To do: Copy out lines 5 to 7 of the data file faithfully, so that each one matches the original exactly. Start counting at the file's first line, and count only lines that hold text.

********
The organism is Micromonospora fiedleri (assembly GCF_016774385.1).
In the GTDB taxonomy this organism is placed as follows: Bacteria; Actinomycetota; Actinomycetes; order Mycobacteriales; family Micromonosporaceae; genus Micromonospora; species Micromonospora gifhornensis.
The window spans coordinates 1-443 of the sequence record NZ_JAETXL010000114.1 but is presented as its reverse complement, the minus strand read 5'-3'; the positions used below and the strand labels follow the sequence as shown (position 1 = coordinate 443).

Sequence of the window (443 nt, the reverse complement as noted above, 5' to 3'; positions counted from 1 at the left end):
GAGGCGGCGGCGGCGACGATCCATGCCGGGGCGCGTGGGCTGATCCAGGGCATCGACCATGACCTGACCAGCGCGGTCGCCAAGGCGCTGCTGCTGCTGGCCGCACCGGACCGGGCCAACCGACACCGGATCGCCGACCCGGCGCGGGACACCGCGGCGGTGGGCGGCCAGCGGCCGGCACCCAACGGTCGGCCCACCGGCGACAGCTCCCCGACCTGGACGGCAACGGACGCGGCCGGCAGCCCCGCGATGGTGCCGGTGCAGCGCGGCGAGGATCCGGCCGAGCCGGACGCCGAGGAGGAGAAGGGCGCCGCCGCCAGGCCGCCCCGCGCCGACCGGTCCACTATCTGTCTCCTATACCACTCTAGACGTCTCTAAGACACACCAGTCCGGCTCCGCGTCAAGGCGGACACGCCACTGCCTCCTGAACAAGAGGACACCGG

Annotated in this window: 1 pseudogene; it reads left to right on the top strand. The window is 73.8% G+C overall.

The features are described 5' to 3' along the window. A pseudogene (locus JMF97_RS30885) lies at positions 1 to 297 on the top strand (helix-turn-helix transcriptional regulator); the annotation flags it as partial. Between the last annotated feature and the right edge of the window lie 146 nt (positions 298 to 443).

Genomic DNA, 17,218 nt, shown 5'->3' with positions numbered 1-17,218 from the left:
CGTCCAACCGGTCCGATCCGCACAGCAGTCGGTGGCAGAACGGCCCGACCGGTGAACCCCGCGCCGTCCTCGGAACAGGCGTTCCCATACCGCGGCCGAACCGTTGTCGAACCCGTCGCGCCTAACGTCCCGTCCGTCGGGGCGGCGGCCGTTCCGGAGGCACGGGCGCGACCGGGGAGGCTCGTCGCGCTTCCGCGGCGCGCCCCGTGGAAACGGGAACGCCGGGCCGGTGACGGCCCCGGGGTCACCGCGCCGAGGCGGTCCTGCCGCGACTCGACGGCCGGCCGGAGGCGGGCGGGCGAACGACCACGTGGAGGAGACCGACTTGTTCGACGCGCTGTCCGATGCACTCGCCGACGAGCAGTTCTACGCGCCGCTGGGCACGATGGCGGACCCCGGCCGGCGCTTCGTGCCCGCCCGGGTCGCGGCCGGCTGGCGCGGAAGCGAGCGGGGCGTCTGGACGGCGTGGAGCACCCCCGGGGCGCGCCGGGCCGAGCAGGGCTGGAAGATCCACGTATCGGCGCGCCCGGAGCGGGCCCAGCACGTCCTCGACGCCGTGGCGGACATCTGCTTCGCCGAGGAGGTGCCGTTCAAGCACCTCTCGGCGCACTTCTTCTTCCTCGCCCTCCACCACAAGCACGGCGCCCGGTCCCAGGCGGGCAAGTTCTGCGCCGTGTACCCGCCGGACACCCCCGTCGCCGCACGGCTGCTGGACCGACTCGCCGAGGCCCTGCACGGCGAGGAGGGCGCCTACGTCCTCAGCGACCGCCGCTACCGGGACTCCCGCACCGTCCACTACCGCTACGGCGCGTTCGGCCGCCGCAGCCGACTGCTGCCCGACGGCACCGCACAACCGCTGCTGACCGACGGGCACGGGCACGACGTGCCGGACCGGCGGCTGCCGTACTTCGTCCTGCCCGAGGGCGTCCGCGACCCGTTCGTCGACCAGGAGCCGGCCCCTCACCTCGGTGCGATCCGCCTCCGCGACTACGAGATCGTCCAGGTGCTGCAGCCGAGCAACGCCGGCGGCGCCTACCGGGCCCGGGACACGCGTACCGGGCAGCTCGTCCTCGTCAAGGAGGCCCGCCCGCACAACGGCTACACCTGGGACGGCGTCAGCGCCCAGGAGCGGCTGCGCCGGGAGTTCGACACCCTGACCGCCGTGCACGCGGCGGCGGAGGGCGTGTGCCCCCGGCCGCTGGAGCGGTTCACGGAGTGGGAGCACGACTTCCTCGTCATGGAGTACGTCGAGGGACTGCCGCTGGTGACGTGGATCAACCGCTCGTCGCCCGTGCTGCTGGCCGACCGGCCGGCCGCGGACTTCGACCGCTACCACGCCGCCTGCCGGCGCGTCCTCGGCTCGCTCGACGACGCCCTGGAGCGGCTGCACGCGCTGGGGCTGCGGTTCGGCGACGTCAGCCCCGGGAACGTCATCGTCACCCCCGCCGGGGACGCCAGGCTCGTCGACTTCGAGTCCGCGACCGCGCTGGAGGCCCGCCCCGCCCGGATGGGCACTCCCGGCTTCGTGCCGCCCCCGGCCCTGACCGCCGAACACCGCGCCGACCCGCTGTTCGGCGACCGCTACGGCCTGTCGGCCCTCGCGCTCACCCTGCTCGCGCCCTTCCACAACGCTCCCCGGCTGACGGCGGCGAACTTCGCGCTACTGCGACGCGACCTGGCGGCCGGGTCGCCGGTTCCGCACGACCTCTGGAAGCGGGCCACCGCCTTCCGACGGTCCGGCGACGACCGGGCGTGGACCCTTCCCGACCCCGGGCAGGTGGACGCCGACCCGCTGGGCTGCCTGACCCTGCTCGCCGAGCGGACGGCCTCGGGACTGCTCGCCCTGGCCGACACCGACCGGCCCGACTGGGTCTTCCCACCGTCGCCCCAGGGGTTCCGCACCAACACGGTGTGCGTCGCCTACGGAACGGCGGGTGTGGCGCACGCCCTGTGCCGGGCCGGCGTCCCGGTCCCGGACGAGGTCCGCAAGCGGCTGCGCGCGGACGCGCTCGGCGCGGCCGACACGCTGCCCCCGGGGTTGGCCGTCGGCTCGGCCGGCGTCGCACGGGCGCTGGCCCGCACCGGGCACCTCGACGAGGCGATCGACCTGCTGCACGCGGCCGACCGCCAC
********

GAGGCGGCGGCGGCGACGATCCATGCCGGGGCGCGTGGGCTGATCCAGGGCATCGACCATGACCTGACCAGCGCGGTCGCCAAGGCGCTGCTGCTGCTGGCCGCACCGGACCGGGCCAACCGACACCGGATCGCCGACCCGGCGCGGGACACCGCGGCGGTGGGCGGCCAGCGGCCGGCACCCAACGGTCGGCCCACCGGCGACAGCTCCCCGACCTGGACGGCAACGGACGCGGCCGGCAGCCCCGCGATGGTGCCGGTGCAGCGCGGCGAGGATCCGGCCGAGCCGGACGCCGAGGAGGAGAAGGGCGCCGCCGCCAGGCCGCCCCGCGCCGACCGGTCCACTATCTGTCTCCTATACCACTCTAGACGTCTCTAAGACACACCAGTCCGGCTCCGCGTCAAGGCGGACACGCCACTGCCTCCTGAACAAGAGGACACCGG

Annotated in this window: 1 pseudogene; it reads left to right on the top strand. The window is 73.8% G+C overall.

The features are described 5' to 3' along the window. A pseudogene (locus JMF97_RS30885) lies at positions 1 to 297 on the top strand (helix-turn-helix transcriptional regulator); the annotation flags it as partial. Between the last annotated feature and the right edge of the window lie 146 nt (positions 298 to 443).